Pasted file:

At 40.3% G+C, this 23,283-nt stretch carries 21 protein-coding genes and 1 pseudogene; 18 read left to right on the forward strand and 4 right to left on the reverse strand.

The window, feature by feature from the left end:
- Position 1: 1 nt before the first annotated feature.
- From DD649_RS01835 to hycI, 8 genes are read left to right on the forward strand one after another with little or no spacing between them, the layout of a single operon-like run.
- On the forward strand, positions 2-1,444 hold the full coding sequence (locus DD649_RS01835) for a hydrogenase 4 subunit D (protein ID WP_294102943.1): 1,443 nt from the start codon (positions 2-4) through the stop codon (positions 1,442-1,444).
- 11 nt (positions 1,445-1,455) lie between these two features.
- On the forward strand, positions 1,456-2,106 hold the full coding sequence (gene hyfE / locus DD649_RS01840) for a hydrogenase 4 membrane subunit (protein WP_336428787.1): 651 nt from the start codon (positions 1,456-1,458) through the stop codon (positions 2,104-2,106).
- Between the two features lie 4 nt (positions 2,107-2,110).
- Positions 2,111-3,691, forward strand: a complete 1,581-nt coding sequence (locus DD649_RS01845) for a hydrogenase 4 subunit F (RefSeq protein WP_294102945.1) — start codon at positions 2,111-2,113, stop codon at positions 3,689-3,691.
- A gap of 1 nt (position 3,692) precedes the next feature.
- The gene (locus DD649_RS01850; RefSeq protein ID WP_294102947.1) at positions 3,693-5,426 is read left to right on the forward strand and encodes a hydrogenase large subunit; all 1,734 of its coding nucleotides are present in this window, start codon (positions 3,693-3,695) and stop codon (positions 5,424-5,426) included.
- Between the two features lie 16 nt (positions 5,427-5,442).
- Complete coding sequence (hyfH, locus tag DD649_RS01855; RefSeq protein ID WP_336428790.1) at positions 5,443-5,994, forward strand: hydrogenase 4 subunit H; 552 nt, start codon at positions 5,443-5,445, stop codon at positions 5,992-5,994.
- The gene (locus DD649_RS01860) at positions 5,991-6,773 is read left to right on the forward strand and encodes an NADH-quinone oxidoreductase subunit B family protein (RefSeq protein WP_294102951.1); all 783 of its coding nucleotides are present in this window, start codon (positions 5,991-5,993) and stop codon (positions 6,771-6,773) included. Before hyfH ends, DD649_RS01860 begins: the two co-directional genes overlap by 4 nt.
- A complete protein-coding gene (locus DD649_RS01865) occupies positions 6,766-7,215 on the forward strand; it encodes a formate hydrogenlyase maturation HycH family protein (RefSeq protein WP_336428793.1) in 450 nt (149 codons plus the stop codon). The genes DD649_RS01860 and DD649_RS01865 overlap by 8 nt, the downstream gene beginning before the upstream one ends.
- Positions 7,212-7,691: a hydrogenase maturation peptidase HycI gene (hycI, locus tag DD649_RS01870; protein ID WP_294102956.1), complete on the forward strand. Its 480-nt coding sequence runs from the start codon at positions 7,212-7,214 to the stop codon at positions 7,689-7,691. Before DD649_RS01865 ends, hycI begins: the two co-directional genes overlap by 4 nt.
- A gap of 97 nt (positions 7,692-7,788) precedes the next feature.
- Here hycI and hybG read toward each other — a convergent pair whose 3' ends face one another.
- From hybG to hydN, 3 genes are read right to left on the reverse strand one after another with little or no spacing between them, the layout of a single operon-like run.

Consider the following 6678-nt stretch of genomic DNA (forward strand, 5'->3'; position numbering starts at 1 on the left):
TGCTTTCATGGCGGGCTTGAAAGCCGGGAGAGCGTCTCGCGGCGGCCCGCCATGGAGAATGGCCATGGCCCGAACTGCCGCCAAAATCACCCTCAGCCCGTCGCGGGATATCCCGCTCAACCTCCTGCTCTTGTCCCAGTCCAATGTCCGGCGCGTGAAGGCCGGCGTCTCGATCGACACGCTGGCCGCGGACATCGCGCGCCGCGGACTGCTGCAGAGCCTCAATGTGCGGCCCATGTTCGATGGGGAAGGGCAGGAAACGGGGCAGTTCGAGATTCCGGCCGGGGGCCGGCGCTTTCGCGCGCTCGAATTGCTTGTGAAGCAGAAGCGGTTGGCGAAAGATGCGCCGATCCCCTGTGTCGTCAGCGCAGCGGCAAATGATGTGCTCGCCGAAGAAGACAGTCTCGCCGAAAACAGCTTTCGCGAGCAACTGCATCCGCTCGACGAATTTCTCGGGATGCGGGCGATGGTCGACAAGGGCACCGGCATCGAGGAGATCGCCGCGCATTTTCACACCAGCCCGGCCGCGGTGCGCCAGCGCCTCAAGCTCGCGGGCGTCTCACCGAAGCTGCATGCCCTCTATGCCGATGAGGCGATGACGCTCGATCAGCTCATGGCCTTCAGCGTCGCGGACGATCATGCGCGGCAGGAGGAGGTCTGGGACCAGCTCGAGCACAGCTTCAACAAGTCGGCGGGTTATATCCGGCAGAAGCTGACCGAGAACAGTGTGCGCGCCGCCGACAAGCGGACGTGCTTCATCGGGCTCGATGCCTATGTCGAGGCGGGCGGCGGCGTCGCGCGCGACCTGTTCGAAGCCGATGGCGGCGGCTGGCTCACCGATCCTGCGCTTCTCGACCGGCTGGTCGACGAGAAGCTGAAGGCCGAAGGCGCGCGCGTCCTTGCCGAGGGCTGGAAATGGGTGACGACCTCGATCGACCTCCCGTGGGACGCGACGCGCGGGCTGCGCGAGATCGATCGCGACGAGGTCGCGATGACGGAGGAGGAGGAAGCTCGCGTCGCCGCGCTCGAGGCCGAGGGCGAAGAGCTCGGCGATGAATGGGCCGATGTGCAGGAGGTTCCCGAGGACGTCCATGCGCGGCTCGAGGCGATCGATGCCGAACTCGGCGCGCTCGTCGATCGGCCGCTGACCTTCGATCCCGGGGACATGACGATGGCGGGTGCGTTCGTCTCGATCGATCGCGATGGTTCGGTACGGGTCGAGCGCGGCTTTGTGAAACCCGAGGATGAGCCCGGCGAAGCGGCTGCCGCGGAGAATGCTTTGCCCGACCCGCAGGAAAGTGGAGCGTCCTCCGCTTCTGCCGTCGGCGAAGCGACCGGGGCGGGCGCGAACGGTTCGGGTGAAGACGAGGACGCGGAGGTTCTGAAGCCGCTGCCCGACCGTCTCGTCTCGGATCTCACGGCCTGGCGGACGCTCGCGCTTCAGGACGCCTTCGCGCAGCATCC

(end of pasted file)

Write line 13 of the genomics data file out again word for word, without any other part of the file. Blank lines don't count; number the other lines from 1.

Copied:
- Complete coding sequence (hyfH, locus tag DD649_RS01855; RefSeq protein ID WP_336428790.1) at positions 5,443-5,994, forward strand: hydrogenase 4 subunit H; 552 nt, start codon at positions 5,443-5,445, stop codon at positions 5,992-5,994.